The vaccine offers us hope, and, as we vaccinate more and more of our fellow citizens, that hope becomes more real. However, on its own, it will not be enough to win the race against the virus. Each one of us needs to do all that we can—following the guidance, abiding closely to the restrictions, washing our hands, wearing face coverings and maintaining a 2m distance from one other—to slow down the spread of the virus and to suppress its prevalence as low as we can, so that increasing vaccination can do the job that we need it to do. Doing all of that will protect us, protect the NHS and save lives.
The cabinet secretary will now take questions on the issues raised in her statement. We will allow around 30 minutes for that. It would be helpful if members would press their request-to-speak buttons if they wish to ask a question. I ask members to bear in mind that many members wish to speak, so please be succinct.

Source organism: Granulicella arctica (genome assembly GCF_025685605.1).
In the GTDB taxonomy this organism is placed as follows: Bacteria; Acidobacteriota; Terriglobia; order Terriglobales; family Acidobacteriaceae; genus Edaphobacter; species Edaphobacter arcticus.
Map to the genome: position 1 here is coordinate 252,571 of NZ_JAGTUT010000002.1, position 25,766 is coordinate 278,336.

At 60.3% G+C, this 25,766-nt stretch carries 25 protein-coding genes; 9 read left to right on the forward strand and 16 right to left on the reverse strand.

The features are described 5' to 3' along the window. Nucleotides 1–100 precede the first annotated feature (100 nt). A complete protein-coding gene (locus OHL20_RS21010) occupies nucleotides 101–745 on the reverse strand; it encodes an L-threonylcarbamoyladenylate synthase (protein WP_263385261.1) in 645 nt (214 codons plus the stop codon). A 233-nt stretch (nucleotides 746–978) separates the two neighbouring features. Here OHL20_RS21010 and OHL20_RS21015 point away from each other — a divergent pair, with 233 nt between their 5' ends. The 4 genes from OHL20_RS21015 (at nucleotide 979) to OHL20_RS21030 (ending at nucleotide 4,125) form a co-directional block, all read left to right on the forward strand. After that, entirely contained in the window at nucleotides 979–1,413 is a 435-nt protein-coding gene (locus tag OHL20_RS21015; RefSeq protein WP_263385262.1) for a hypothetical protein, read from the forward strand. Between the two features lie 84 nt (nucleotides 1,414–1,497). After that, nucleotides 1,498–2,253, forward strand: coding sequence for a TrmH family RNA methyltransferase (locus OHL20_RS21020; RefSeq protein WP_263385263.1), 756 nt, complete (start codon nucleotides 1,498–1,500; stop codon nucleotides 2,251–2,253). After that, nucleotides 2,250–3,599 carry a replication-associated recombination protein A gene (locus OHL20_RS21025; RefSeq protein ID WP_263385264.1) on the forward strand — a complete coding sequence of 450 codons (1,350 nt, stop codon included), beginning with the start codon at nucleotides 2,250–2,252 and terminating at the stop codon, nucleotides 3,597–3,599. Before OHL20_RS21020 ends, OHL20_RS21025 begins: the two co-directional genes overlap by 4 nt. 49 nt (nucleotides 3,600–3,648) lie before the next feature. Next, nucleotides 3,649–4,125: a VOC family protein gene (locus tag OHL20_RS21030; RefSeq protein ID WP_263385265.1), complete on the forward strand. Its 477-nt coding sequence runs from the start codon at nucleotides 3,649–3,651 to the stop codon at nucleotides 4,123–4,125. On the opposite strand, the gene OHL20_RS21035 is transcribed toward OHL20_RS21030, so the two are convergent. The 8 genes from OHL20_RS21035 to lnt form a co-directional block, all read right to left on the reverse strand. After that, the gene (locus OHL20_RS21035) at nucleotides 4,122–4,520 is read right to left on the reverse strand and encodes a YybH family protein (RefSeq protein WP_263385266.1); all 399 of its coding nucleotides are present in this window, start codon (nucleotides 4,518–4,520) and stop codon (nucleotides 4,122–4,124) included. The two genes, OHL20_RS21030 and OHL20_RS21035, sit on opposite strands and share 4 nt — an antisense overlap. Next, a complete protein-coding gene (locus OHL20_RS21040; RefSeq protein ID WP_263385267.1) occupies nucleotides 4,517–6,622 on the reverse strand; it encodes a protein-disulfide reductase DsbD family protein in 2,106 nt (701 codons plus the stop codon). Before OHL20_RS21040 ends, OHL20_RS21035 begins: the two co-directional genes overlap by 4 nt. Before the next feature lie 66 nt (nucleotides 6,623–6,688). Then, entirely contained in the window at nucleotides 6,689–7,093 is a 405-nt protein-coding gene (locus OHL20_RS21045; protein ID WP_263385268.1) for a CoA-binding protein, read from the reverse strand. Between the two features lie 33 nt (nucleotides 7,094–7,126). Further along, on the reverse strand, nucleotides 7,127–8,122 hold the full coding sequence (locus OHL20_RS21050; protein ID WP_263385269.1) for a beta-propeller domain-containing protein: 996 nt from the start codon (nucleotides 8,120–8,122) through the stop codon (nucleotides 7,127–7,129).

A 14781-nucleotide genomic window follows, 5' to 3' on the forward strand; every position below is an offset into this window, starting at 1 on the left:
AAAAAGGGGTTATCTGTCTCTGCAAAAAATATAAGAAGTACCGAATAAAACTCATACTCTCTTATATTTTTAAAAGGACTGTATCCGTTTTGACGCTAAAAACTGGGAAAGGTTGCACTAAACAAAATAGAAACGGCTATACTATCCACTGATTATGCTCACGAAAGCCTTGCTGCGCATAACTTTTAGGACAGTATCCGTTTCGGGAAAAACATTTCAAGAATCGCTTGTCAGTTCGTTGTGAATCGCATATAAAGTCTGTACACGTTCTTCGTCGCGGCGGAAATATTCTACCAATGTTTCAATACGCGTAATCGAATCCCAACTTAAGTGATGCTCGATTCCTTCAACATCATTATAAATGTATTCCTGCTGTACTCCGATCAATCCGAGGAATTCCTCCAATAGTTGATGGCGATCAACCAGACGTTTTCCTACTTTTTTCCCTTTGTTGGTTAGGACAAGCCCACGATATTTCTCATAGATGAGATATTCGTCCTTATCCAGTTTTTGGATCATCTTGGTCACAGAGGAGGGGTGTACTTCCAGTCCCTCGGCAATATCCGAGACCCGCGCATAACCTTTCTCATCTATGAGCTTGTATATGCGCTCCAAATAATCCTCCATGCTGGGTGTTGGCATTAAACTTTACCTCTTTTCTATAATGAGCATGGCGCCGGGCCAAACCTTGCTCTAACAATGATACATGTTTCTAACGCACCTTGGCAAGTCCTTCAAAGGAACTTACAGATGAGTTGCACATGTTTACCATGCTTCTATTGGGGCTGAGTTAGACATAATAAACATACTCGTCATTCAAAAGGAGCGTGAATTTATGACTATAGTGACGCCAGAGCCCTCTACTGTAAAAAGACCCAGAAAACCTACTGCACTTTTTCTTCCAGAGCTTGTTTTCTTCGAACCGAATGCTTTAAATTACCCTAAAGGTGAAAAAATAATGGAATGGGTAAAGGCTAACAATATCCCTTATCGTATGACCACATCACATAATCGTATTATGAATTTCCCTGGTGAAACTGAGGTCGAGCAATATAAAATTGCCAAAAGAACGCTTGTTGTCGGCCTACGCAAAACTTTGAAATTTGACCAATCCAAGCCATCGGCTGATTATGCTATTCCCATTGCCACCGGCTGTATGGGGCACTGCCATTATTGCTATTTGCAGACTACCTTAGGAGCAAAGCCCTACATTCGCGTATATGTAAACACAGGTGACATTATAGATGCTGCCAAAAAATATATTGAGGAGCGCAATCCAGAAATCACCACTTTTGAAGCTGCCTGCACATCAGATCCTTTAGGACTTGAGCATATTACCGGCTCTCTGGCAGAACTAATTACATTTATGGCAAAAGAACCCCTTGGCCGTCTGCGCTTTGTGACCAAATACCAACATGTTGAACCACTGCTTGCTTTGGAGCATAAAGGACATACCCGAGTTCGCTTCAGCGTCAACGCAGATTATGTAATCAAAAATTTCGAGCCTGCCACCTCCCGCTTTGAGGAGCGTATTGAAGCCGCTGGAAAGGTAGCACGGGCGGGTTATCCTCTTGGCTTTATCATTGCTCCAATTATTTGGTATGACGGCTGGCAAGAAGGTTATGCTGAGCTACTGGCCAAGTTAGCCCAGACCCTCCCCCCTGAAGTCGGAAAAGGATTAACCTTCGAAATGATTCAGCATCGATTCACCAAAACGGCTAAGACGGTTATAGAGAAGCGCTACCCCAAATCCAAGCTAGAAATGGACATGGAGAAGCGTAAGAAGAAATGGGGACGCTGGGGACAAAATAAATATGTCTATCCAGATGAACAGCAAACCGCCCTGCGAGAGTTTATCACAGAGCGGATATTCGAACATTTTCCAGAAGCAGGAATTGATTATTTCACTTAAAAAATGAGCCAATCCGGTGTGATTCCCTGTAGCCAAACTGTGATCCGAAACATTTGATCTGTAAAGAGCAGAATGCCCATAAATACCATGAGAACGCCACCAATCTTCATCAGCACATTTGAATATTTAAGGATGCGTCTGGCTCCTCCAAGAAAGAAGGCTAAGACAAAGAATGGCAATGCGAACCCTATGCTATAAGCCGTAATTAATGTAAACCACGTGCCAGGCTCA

I thank the cabinet secretary for advance sight of her statement and offer my thanks to all those who are involved in this massive national programme.
It is welcome that more than 190,000 people have received their first dose of the Covid-19 vaccine and that some people are receiving their second dose. However, it is clear from the figures that not enough people are being vaccinated each day and that timetables are slipping. It is particularly worrying that, so far, we have vaccinated just half of our front-line NHS and social care workforce, who are so critical to Scotland overcoming the pandemic. With that in mind, and given the indication earlier in the week from the Cabinet Secretary for Health and Sport and the First Minister that all four priority groups would be vaccinated by mid-February, I ask why today’s statement leaves out clinically vulnerable people.
Secondly, a recent email to GPs in NHS Lothian indicated that there would be delays to the national booking system, which may in turn delay the launch of vaccination at large centres by two weeks. I ask the health secretary for an update on that booking system.